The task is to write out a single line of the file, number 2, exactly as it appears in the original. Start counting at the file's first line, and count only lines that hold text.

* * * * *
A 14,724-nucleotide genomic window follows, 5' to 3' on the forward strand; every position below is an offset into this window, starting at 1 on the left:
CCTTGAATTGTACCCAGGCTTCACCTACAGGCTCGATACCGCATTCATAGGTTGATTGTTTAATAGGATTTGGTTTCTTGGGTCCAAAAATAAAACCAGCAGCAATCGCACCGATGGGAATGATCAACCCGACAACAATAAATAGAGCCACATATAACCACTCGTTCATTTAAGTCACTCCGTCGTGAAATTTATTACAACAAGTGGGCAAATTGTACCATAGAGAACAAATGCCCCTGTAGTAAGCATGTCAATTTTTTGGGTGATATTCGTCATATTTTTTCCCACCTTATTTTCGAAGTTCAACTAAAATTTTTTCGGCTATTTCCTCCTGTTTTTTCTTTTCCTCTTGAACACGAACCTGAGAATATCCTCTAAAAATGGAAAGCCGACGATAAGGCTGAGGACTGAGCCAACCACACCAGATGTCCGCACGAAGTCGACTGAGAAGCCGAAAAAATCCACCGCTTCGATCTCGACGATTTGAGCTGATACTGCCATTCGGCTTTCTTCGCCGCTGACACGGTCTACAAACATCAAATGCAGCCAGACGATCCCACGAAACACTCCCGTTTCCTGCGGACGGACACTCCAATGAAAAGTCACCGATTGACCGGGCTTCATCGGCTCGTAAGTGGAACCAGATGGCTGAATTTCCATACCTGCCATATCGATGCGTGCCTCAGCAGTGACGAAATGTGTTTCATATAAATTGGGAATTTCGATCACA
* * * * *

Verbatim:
CCTTGAATTGTACCCAGGCTTCACCTACAGGCTCGATACCGCATTCATAGGTTGATTGTTTAATAGGATTTGGTTTCTTGGGTCCAAAAATAAAACCAGCAGCAATCGCACCGATGGGAATGATCAACCCGACAACAATAAATAGAGCCACATATAACCACTCGTTCATTTAAGTCACTCCGTCGTGAAATTTATTACAACAAGTGGGCAAATTGTACCATAGAGAACAAATGCCCCTGTAGTAAGCATGTCAATTTTTTGGGTGATATTCGTCATATTTTTTCCCACCTTATTTTCGAAGTTCAACTAAAATTTTTTCGGCTATTTCCTCCTGTTTTTTCTTTTCCTCTTGAACACGAACCTGAGAATATCCTCTAAAAATGGAAAGCCGACGATAAGGCTGAGGACTGAGCCAACCACACCAGATGTCCGCACGAAGTCGACTGAGAAGCCGAAAAAATCCACCGCTTCGATCTCGACGATTTGAGCTGATACTGCCATTCGGCTTTCTTCGCCGCTGACACGGTCTACAAACATCAAATGCAGCCAGACGATCCCACGAAACACTCCCGTTTCCTGCGGACGGACACTCCAATGAAAAGTCACCGATTGACCGGGCTTCATCGGCTCGTAAGTGGAACCAGATGGCTGAATTTCCATACCTGCCATATCGATGCGTGCCTCAGCAGTGACGAAATGTGTTTCATATAAATTGGGAATTTCGATCACA